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Julia Daisy Fraustino

Assistant Professor, WVU Reed College of Media

Teaches DMC 665 - Customer Engagement Ethics and Strategies

Dr. Julia Daisy Fraustino is an assistant professor of strategic communications at the WVU Reed College of Media. She is founding co-director of the Public Interest Communication (PIC) Research Lab in the WVU Media Innovation Center and is a Sam Walton Fellow as Faculty Advisor for Enactus West Virginia University.

Dr. Fraustino specializes in risk, emergency, crisis and disaster communication science. She researches strategic crisis communication from a public relations perspective emphasizing community resilience and focusing on digital/social media and ethics. She has authored more than 60 journal articles, book chapters, peer-reviewed conference presentations and government reports. Her work appears in journals such as Communication Research, Journal of Applied Communication Research, Public Relations Review, Journal of Public Relations Education, Journal of Public Relations Research, Journal of Promotion Management, International Journal of Strategic Communication, Communication Teacher and Computers in Human Behavior.

As a research affiliate at the National Consortium for the Study of Terrorism and Responses to Terrorism (START), a U.S. Department of Homeland Security Center of Excellence, Fraustino has worked on grants and contracts totaling more than $1 million. She co-developed START’s comprehensive social-science-based training in risk and crisis communication, accredited by FEMA's National Preparedness Directorate. She was also named a START Terrorism Research Award Fellow for her disaster communication research. Fraustino regularly serves as a risk and crisis communication expert in several capacities, such as for grant-funded projects led by the public policy research organization Rand Corporation.

Fraustino’s work has been recognized regionally, nationally and internationally. She has earned several top research paper awards from AEJMC, ICA and NCA. She was named a 2017-2018 AEJMC Emerging Scholar, funding her research on flooding resilience communication in vulnerable communities. She earned the 2018 Doug Newsom Award for Research in Global Ethics and Diversity from the AEJMC PR Division, was the 2017 Reed College of Media Faculty Research Award recipient, and was a 2016 national Frank Prize in Public Interest Communication awardee for her research on the CDC’s zombie apocalypse preparedness campaign. In 2015, she received the national Most Promising Professor Award from the AEJMC Mass Communication and Society Division as well as the Charles Richardson Award for the most outstanding Ph.D. student in the Department of Communication at the University of Maryland.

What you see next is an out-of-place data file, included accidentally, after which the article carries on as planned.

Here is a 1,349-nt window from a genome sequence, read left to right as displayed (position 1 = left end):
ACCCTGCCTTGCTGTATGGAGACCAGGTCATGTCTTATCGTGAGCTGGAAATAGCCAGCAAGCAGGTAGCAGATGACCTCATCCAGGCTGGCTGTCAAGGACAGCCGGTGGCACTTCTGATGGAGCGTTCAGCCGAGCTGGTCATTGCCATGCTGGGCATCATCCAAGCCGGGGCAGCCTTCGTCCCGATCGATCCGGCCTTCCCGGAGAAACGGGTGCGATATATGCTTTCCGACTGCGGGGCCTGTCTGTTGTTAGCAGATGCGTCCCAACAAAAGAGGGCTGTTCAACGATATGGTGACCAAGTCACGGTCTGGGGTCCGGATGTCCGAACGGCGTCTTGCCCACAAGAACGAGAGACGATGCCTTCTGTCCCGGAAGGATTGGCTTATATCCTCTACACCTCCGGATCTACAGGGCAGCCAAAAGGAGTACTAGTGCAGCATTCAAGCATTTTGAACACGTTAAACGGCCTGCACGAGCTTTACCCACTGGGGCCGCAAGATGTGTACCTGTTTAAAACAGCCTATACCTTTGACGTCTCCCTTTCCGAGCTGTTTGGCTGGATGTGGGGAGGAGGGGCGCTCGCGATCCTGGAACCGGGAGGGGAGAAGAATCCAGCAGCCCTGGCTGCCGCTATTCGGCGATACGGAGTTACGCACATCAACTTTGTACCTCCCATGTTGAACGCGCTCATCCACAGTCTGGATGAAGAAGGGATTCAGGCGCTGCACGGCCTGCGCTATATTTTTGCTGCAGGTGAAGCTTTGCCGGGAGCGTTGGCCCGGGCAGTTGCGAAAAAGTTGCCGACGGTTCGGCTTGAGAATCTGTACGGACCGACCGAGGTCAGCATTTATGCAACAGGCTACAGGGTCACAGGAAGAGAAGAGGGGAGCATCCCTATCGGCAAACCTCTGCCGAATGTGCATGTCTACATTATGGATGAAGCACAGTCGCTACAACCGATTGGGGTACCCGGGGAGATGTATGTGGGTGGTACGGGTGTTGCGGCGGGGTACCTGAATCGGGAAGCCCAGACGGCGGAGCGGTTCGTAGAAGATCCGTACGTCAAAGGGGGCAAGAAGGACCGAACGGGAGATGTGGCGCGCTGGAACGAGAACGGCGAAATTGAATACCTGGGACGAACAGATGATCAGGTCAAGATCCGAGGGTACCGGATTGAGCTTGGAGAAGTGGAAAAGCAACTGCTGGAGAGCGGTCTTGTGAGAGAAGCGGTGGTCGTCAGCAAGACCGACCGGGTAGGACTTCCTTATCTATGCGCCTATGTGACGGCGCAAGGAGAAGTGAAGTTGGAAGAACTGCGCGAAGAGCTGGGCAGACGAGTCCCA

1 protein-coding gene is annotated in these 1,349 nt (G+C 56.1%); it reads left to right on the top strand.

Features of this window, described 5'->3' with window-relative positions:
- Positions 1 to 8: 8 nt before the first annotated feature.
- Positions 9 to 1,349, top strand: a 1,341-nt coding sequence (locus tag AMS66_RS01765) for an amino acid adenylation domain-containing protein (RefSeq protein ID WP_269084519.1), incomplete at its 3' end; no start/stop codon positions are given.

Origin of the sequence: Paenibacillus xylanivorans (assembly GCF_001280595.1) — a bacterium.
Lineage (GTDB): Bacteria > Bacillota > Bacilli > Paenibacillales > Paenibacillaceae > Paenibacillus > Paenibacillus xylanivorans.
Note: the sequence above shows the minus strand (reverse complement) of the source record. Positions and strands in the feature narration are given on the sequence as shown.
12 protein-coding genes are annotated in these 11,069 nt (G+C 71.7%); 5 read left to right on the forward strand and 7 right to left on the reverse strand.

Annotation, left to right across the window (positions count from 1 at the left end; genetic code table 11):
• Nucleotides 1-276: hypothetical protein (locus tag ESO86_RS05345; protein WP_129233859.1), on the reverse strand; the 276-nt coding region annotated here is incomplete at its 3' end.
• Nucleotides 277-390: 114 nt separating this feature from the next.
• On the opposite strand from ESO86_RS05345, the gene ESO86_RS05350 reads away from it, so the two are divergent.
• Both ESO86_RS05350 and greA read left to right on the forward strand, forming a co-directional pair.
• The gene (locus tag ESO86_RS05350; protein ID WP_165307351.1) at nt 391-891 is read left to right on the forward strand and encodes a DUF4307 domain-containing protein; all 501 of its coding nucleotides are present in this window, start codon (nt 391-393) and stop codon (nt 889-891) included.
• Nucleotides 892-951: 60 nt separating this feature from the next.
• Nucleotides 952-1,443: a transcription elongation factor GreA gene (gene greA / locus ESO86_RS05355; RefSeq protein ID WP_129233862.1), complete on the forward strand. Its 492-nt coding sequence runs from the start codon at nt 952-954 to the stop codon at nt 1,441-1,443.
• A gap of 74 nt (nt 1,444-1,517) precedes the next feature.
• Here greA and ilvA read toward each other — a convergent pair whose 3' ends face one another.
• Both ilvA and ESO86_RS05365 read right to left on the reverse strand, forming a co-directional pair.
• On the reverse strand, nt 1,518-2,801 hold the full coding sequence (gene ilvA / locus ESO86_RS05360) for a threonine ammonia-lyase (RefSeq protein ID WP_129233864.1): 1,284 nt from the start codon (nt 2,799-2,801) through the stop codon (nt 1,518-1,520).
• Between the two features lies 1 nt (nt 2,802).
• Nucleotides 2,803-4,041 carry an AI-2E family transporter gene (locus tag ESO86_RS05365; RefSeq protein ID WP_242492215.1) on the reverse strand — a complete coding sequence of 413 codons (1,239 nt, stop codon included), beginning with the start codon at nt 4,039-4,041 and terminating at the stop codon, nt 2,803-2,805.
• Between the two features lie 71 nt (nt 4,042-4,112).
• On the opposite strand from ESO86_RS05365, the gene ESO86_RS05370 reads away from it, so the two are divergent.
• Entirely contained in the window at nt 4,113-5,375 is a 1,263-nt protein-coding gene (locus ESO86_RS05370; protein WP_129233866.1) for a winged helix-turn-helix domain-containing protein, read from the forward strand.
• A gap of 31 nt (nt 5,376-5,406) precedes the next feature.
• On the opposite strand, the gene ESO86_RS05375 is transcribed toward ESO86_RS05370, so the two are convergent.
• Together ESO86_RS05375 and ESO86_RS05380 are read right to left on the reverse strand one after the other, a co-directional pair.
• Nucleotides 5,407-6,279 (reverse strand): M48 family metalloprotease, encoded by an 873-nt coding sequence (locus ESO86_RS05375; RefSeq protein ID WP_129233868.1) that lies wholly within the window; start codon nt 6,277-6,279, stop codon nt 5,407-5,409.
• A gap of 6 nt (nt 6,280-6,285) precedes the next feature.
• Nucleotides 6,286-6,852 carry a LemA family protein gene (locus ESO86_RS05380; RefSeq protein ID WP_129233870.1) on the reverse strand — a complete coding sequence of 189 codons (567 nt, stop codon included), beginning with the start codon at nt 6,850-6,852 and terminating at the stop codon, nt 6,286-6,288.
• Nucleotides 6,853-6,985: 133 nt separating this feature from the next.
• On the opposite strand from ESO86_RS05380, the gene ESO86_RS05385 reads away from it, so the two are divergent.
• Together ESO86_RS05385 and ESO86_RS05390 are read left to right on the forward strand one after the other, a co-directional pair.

Fraustino spent several years practicing professional strategic communication for clients in for-profit, non-profit and government realms. She earned a B.A. with a double major in public relations and philosophy from the University of Scranton, an M.A. in media studies with a concentration in strategic communication from Pennsylvania State University, and a Ph.D. in communication with an emphasis in public relations from the University of Maryland. 

Selected Recent Publications:

Fraustino, J. D., Lee, J. Y., Lee, S., & Ahn, H. (2018). Effects of 360° video on attitudes toward disaster communication: Mediating and moderating roles of spatial presence and prior disaster media involvement. Public Relations Review, 44(3), 331-341. doi: 10.1016/j.pubrev.2018.02.003

Fraustino, J. D., & Kennedy, A. K. (2018). Care in crisis: An applied model of care considerations for ethical strategic communication. Journal of Public Interest Communications, 2(1). jpic/article/view/105560

*Top Research Paper Award, Frank Scholar 2017

Fraustino, J. D., & Liu, B. F. (2017). Toward more audience-oriented approaches to crisis communication and social media research. In L. Austin and Y. Jin (Eds.). Social media and crisis communication. New York: Routledge.

Fraustino, J. D., Liu, B. F., & Jin, Y. (2017). Social media use during disasters: A research synthesis and roadmap. In L. Austin and Y. Jin (Eds.). Social media and crisis communication. New York: Routledge.

Austin, L., Fraustino, J. D., Jin, Y., & Liu, B. F. (2017). Crisis communication in a changing media environment: A review of the theoretical landscape in crisis communication and research gaps. Social media and crisis communication. New York: Routledge.

Formentin, M., Bortree, D., & Fraustino, J. D. (2017). Navigating anger in Happy Valley: Analyzing Penn State’s Facebook-based crisis responses to the Sandusky scandal. Public Relations Review.

Jin, Y., Fraustino, J. D., & Liu, B. F. (2016). The scared, the outraged, and the anxious: How crisis emotions, involvement, and demographics predict publics’ conative coping. International Journal of Strategic Communication. doi: 10.1080/1553118X.2016.1160401

Liu, B. F., Fraustino, J. D., & Jin, Y. (2016). Social media use during disasters: How information form and source influence intended behavioral responses. Communication Research, 43(5), 626-646. doi: 10.1177/0093650214565917    

* 2016 Top 10 Most Read article in SAGE Publications communication and media studies journals